Higher each year.
Does that sound like a bear market?
Yes, everybody says this bull market started in December 2020.
That’s fine and probably fits whatever the dictionary defines as a bull market. In practical terms, prices have gone up for more than two years.
“Prices go up during bear markets, too.”
Yes, but do they continue to make higher highs and higher lows for two years? With volume increasing over the duration of that time?
All the top Google hits define “bear market” as a sustained period of time wherein prices fall.
From 2019 to today, prices went up. Not straight up, but up, then down to a higher price than the previous bottom, then up again.
Like so, as drawn on a monthly trading chart:
Where’s the bear market?
I’m not going to argue with a dictionary, but where I come from, up is up. You can call it whatever you want.
If you want to see a bear market in two years of rising prices, that’s what you will see. Strip off the label and you may see something different.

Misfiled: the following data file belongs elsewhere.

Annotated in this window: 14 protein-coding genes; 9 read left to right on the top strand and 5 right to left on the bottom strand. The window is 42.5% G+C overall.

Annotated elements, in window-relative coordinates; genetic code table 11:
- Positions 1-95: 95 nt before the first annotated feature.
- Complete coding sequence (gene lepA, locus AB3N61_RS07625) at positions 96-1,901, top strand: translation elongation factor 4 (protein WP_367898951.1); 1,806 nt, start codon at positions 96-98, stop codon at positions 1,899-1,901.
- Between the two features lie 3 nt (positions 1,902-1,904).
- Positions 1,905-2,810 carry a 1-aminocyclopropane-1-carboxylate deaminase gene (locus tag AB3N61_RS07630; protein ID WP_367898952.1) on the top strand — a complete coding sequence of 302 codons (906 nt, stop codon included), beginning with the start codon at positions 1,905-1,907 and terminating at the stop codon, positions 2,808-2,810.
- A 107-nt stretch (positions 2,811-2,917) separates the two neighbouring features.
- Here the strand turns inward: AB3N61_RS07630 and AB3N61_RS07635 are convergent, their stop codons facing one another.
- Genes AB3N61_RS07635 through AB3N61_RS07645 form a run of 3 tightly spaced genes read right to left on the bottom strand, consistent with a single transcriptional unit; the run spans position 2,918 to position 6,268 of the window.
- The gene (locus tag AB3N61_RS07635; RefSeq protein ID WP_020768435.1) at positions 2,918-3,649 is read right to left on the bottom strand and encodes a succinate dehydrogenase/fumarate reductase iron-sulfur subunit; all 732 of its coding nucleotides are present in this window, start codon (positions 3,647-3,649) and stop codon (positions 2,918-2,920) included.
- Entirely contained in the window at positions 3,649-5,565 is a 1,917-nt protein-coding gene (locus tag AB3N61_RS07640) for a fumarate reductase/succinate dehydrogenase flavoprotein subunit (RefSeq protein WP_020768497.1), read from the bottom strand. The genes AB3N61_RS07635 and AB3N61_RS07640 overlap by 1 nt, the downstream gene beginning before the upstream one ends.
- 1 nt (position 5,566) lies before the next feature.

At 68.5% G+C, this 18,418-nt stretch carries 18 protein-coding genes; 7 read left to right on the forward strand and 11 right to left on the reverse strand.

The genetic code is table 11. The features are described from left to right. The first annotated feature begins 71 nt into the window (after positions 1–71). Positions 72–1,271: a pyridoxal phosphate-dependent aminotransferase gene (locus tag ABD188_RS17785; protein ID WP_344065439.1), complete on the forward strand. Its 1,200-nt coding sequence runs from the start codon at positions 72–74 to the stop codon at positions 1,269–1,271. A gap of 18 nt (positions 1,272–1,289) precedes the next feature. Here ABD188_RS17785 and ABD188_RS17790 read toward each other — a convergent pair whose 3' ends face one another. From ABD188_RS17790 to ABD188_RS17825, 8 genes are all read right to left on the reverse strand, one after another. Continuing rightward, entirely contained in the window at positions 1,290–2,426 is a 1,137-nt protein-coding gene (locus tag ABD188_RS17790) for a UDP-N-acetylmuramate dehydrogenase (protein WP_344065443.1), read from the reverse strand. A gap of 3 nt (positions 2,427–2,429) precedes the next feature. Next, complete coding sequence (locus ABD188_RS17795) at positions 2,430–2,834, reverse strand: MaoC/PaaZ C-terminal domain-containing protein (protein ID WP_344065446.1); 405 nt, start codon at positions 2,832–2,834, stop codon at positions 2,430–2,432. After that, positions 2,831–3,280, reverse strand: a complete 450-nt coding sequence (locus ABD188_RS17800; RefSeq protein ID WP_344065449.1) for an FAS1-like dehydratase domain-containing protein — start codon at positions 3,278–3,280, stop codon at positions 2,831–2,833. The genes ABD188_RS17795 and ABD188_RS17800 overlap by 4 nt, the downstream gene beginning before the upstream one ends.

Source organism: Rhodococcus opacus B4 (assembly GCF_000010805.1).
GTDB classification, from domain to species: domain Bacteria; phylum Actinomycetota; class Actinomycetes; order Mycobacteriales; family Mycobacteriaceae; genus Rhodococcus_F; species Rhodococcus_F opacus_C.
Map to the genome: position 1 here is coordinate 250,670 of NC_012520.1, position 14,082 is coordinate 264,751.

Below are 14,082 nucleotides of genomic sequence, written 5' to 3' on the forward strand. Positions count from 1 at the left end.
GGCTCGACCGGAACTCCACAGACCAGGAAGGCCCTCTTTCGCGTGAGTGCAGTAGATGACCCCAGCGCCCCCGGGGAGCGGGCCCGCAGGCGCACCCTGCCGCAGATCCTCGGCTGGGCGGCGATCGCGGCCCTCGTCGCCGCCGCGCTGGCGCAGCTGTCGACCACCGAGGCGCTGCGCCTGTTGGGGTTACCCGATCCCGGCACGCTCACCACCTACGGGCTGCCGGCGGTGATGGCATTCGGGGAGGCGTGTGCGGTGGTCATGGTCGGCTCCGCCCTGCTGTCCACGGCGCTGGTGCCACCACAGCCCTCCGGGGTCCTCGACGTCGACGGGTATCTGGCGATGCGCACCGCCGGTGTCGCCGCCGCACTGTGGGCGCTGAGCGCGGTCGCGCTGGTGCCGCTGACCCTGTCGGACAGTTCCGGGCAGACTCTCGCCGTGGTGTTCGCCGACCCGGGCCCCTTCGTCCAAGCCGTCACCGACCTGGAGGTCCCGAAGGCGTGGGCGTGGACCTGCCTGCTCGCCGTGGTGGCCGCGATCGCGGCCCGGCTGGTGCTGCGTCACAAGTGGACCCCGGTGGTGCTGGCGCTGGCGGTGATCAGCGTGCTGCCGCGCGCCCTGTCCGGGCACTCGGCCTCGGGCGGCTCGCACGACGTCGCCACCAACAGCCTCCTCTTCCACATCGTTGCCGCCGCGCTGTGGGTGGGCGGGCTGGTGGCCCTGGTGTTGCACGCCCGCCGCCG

Sometimes, a small change in viewpoint can make a big difference in your mindset.
Think out of both sides of your head
I laid out some data earlier in this issue that painted a bleak picture: bitcoin losing steam, ready to crater and take the rest of the market with it.
Don’t lose hope! We see some great things in the data, too.
Short-term HODL waves have started to widen, signaling new buyers have started to HODL their bitcoin.
The buying zone of my plan has come closer to bitcoin’s price than it has in months.
aSOPR, a measure of enthusiasm, is cooling off. Trading indicators show bearish divergences at high timeframes, suggesting the market will more likely do down than go up in the coming weeks and months.
That’s bad news for anybody hoping to cash out their chips next month, but we can’t get ahead of ourselves. For now, the trajectory is still up. We’re not near the peak yet, but it won’t take much to get us there.
Could prices chill for a bit or crash hard?
Sure. A crash or consolidation would build a beautiful foundation for a long, healthy bull run into the end of this year or even next. Maybe something closer to my prediction about how high bitcoin’s price will go?
You can’t see that if you’re locked into one side or the other, either “number go up” or “this dip is the start of a new bear market.” Life rarely plays out at the extremes.